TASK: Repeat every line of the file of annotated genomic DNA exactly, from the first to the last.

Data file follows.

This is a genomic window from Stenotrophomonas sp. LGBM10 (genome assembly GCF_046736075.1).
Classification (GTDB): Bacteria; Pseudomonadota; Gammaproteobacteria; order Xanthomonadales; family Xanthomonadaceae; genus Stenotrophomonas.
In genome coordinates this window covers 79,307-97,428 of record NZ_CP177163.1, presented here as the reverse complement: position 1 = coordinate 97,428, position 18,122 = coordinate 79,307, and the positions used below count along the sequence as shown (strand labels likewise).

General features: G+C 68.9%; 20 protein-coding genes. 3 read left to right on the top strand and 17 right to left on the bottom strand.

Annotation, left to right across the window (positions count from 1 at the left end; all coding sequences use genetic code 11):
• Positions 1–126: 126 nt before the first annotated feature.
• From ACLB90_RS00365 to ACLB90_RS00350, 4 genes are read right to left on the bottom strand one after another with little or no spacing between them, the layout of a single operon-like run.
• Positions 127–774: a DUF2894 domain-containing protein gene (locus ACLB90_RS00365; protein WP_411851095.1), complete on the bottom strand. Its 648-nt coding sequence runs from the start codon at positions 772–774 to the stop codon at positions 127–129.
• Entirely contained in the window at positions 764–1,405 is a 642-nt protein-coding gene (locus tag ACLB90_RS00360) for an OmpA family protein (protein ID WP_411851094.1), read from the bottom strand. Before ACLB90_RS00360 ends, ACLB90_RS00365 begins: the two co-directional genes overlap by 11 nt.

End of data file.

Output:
This is a genomic window from Stenotrophomonas sp. LGBM10 (genome assembly GCF_046736075.1).
Classification (GTDB): Bacteria; Pseudomonadota; Gammaproteobacteria; order Xanthomonadales; family Xanthomonadaceae; genus Stenotrophomonas.
In genome coordinates this window covers 79,307-97,428 of record NZ_CP177163.1, presented here as the reverse complement: position 1 = coordinate 97,428, position 18,122 = coordinate 79,307, and the positions used below count along the sequence as shown (strand labels likewise).

General features: G+C 68.9%; 20 protein-coding genes. 3 read left to right on the top strand and 17 right to left on the bottom strand.

Annotation, left to right across the window (positions count from 1 at the left end; all coding sequences use genetic code 11):
• Positions 1–126: 126 nt before the first annotated feature.
• From ACLB90_RS00365 to ACLB90_RS00350, 4 genes are read right to left on the bottom strand one after another with little or no spacing between them, the layout of a single operon-like run.
• Positions 127–774: a DUF2894 domain-containing protein gene (locus ACLB90_RS00365; protein WP_411851095.1), complete on the bottom strand. Its 648-nt coding sequence runs from the start codon at positions 772–774 to the stop codon at positions 127–129.
• Entirely contained in the window at positions 764–1,405 is a 642-nt protein-coding gene (locus tag ACLB90_RS00360) for an OmpA family protein (protein ID WP_411851094.1), read from the bottom strand. Before ACLB90_RS00360 ends, ACLB90_RS00365 begins: the two co-directional genes overlap by 11 nt.